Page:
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I found the phrase ‘get a workout’ of (the use) of diaeresis in the following sentence of an article titled “The Curse of the Diaeresis” in New Yorker magazine (April 2), which I think might be of interest for those who are particlular about the rules of writing:

The special tool we use here at The New Yorker for punching out the two dots that we then center carefully over the second vowel in such words as “naïve” and “Laocoön” will be getting a workout this year, as the Democrats coöperate to reëlect the President.
Those two dots, often mistaken for an umlaut, are actually a diaeresis (pronounced “die heiresses” [...]). The difference is that an umlaut is a German thing that alters the pronunciation of a vowel, and often changes the meaning of a word: schon (adv.), already; schön (adj.), beautiful.

As I am unfamiliar with the usage of “get a workout,” I checked a couple of dictionaries at hand and online:

Cambridge Dictionary Online defines workout simply as a physical exercise.

Oxford Advanced English Learner's Dictinary defines it as a period of physical exercise that you do to keep fit.

Merriam-Webster Dictionary defines it as:

  1. a practice or exercise to test or improve one's fitness for athletic competition, ability, or performance

  2. a test of one's ability, capacity, stamina, or suitability

  3. an undertaking or plan intended to resolve a problem of indebtedness especially in lieu of bankruptcy or foreclosure proceedings.

I thought definition 2. of Merriam-Webster is close to the meaning of “get a workout” used in the above quote, and guessed “getting a workout this year” means “is going to be examined or studied.”

Is my interpretation right? Is this expression frequently used in this sense as against ‘physical exercise or test’ as an established idiom?

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To get a workout isn't at all a common turn of phrase. MW's first definition is by far the most common meaning, and you usually have a workout (an activity you may undertake unprompted/unsupervised), or you're given a workout by a trainer or tester. The New Yorker usage is figurative, similar to "will be put through its paces". Of course, there is no "special tool" for printing diaereses - it just means if there was such a thing it would be used and tested a lot (and if coöperate and reëlect were written that way, which obviously they aren't anyway! :) –  FumbleFingers Apr 28 '12 at 2:54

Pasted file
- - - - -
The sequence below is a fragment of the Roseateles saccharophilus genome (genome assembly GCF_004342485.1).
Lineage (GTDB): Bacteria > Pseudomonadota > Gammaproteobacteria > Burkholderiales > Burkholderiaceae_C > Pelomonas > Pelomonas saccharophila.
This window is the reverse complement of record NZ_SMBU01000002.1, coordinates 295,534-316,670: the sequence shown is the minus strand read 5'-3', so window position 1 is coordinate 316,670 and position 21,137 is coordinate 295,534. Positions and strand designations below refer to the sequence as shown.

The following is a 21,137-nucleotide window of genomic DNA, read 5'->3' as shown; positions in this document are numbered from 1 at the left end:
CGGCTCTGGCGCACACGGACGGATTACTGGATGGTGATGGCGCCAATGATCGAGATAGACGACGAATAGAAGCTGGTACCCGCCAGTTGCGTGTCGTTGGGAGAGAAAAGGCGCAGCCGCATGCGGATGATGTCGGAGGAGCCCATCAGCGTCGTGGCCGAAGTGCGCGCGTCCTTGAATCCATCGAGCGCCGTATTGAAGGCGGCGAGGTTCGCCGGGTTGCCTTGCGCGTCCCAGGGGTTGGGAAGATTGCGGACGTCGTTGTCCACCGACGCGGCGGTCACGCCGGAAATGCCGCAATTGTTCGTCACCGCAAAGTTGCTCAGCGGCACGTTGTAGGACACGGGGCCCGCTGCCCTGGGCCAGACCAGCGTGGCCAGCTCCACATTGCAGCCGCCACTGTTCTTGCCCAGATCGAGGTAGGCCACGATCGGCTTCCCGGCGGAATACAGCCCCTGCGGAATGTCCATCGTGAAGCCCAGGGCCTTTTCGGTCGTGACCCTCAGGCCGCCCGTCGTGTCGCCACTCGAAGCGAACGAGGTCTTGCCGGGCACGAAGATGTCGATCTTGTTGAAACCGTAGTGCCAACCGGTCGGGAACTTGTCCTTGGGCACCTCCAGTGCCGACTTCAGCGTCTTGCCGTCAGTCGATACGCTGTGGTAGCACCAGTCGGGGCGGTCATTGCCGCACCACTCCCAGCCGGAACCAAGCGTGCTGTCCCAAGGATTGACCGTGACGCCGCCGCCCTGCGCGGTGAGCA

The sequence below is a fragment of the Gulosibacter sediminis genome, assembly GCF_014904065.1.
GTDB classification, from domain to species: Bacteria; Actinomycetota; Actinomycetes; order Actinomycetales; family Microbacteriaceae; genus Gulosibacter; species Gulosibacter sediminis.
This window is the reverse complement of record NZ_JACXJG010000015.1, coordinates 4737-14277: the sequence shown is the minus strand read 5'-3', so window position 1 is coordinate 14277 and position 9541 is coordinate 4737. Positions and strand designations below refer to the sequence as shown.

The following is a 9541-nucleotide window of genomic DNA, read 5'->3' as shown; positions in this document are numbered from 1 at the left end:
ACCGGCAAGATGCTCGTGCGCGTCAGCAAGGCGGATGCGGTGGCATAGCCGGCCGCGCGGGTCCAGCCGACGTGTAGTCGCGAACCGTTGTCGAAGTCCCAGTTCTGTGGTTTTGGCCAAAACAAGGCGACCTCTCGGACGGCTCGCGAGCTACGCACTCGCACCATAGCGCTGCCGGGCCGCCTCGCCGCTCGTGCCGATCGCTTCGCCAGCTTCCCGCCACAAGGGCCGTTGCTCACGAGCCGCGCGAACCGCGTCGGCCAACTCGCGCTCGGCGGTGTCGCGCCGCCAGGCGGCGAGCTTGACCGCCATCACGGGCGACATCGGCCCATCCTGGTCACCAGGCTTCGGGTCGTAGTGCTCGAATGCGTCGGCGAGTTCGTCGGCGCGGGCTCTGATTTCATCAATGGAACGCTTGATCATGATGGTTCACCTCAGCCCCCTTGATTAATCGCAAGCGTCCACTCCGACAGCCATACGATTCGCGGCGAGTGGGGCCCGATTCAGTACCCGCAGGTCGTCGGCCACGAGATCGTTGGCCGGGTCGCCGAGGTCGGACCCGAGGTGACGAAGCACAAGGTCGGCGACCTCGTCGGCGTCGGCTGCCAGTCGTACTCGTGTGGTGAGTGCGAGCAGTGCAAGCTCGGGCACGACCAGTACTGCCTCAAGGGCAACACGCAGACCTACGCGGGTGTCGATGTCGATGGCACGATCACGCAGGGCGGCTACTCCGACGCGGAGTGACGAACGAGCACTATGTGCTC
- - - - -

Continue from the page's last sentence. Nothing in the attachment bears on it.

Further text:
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Fumble - This phrase is actually quite common in (conversational) American English; it probably comes up at least once a month in my experience. @choster has stated the meaning as it's generally used: that something is being used more often / more strenuously than usual, and may be pushed to the limits of its endurance. –  MT_Head Apr 28 '12 at 3:51
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@MT_Head, indeed, looking at the obesity statistics, it seems like everything in this country gets a workout except its inhabitants. –  choster Apr 29 '12 at 2:19
    
The NOAD captures the sense it's normally used in both literally and metaphorically: "a session of vigorous physical exercise or training." –  zpletan May 3 '12 at 21:17

1 Answer 1

up vote 8 down vote accepted

I take it as a metaphorical expression of Merriam-Webster's first definition: the diaresis will be used more often than usual, perhaps repeatedly and without pause, as you might subject a flabby muscle to a physical drill. I could also take it as the second, but it is a test in the sense of a trial of endurance after frequent use, not in the sense of scholarly scrutiny or academic evaluation.

I hear it often enough in conversation, e.g. This spring has been awfully wet; my galoshes have gotten a real workout, or With three kids in college, my check-writing hand gets quite a workout. We can have it in reverse as well, with something challenging giving us a workout: These fare changes are giving my brain a workout it hasn't had since algebra or These foreign names are giving my tongue a workout.

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It’s spelt diaeresis, diæresis, or dieresis, but never *diaresis. –  tchrist May 3 '12 at 21:22

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